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The Spider-Man Game That Made Spider-Man 3: No Way Home Possible


Developed as a single-player title that allowed fans to take on a whole list of baddies while switching between four Spider-Men — Amazing, 2099, Noir, and Ultimate — Shattered Dimensions was a unique video game treat for its time, sending gamers on adventures that spanned four different and distinct versions of Spider-Man’s world. One level you could be swinging through Marvel’s classic vision of New York City, while the next could send you to the black-and-white, 1930s-inspired Noir universe or the futuristic cityscape of 2099. Each Spider-Man had unique abilities too, and their levels usually required specific playstyles — Noir missions, for example, involved more stealth while 2099 could slow down time, and even featured boss battles with universe-specific baddies like The Goblin (a 1930s version of the villain) and Doc Ock 2099.

The story that ties all of these universes and Spider-Men together is pretty good, too: Spidey accidentally shatters a mystical artifact known as the Tablet of Order and Chaos while fighting Electro, breaking it into 17 fragments that end up scattered across the four universes. So Madame Web recruits the four aforementioned webslingers to recover the fragments and bring order back to the multiverse.

This is the kind of setup fans of comic book crossover events would undoubtedly love, and each level in the game does really feel like another chapter (or issue) of the story. It makes perfect sense, then, that the game’s story was written by Dan Slott, who was just at the start of his decade-long Spider-Man run (2008-2018), the longest in Marvel history, when Beenox began work on the game.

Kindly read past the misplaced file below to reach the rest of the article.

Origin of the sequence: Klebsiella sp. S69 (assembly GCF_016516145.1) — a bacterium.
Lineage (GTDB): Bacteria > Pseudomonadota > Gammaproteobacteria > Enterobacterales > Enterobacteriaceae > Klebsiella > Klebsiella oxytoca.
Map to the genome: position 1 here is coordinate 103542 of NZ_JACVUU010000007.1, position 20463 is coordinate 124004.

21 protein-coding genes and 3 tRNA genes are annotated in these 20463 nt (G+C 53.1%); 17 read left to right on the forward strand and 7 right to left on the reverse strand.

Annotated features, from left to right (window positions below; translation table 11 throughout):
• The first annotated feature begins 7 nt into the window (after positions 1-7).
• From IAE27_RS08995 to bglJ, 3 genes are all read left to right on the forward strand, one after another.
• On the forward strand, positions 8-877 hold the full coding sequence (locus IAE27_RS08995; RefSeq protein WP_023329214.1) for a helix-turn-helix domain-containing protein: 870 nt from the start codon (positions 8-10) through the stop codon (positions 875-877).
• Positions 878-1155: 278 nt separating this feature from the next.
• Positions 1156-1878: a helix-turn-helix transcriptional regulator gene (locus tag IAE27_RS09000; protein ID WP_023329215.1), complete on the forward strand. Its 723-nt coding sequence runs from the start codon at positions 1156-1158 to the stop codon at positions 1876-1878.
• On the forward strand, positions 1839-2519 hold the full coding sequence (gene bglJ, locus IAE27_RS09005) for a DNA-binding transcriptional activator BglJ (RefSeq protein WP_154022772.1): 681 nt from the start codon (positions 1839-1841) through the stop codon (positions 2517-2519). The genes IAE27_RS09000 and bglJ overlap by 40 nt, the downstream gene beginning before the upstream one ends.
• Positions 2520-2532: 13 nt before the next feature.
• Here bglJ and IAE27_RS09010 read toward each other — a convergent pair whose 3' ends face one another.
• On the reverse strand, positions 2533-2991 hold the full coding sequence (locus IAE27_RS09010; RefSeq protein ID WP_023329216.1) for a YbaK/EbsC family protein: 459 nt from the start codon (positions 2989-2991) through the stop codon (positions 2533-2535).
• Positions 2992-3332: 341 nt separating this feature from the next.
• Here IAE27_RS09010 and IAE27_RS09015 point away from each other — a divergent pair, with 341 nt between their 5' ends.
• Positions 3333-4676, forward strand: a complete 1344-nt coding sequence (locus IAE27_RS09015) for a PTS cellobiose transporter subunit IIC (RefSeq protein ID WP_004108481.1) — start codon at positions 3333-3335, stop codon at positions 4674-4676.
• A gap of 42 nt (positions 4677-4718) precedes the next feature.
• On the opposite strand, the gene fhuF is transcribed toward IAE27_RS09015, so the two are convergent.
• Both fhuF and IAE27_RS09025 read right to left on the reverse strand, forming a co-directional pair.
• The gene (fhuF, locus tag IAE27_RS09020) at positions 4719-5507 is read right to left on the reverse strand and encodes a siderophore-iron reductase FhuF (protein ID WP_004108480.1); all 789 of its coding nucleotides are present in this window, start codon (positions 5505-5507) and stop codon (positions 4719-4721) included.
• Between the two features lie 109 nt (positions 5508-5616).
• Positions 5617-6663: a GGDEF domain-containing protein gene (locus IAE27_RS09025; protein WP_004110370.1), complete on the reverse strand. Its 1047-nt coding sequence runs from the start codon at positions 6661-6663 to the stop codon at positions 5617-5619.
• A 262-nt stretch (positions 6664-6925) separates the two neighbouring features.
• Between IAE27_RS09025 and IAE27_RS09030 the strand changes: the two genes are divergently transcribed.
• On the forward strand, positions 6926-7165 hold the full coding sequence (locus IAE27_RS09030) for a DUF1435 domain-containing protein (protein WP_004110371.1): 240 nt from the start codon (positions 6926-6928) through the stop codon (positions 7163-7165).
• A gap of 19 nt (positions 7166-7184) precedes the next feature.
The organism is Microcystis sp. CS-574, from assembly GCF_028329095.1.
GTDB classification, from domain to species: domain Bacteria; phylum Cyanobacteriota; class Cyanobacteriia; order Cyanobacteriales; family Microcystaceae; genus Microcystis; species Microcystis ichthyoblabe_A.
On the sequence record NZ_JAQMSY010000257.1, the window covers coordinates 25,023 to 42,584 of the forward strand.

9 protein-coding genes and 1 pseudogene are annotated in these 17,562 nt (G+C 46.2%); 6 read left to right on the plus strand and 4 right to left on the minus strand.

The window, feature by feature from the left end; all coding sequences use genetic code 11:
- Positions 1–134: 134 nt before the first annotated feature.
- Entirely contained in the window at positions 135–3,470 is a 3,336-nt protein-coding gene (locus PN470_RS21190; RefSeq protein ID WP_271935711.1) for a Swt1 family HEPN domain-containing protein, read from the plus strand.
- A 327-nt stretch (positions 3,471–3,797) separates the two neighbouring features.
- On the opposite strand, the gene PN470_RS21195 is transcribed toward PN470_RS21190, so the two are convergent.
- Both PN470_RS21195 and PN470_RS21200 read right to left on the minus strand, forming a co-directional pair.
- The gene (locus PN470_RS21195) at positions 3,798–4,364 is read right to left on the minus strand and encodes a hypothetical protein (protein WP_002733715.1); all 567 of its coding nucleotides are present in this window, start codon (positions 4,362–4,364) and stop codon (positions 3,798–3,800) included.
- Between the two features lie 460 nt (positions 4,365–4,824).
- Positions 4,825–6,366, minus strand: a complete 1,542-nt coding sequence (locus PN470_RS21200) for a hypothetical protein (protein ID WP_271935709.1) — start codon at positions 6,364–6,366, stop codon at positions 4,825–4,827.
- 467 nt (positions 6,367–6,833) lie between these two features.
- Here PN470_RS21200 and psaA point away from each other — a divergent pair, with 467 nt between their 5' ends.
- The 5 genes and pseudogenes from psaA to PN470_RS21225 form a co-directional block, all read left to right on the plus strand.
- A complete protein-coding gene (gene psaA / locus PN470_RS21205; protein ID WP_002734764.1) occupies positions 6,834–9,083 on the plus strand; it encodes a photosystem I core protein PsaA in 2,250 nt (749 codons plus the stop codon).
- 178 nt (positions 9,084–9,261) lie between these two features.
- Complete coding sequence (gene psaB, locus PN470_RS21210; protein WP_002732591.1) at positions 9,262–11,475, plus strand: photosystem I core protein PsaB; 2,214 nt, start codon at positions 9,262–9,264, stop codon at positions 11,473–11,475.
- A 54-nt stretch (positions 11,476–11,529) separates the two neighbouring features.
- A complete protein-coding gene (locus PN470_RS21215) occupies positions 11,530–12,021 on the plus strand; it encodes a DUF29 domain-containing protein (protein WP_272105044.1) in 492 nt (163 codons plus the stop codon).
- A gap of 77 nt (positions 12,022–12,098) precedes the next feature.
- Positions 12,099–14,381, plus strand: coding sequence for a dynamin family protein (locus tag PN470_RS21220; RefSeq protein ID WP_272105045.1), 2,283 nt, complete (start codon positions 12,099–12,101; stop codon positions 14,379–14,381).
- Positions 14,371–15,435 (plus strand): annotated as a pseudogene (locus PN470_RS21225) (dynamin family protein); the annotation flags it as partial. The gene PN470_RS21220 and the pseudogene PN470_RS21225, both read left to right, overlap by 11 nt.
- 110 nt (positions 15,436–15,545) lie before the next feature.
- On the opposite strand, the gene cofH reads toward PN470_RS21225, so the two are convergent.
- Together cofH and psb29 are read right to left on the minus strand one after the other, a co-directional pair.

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Inspired by other Spider-Men stories from the ’90s like the controversial “Clone Saga” and the “Spider Wars” arc in Spider-Man: The Animated Series, which also opens with Madame Web recruiting and training a group of Spider-Men to save the multiverse, Slott’s work on Shattered Dimensions was a precursor for what would come next at Marvel Comics: several multiversal clashes that seriously expanded the scope of what Spidey stories could be.

In 2012, Brian Michael Bendis finally introduced Peter Parker to his Ultimate Marvel counterpart Miles Morales in the 5-issue miniseries Spider-Men, which partly inspired Into the Spider-Verse. While an extremely popular addition to the Spidey mythos, Miles had existed solely in his own universe and timeline in the comics up until this point. It’d taken 12 years for Ultimate Marvel characters to cross over with the main Marvel universe, but even this meeting of Spider-Men was small-scale when compared to what Slott brought to the table next: 2014’s “Spider-Verse” storyline that brought together all of the versions of the hero he had used in Shattered Dimensions plus quite a few others.



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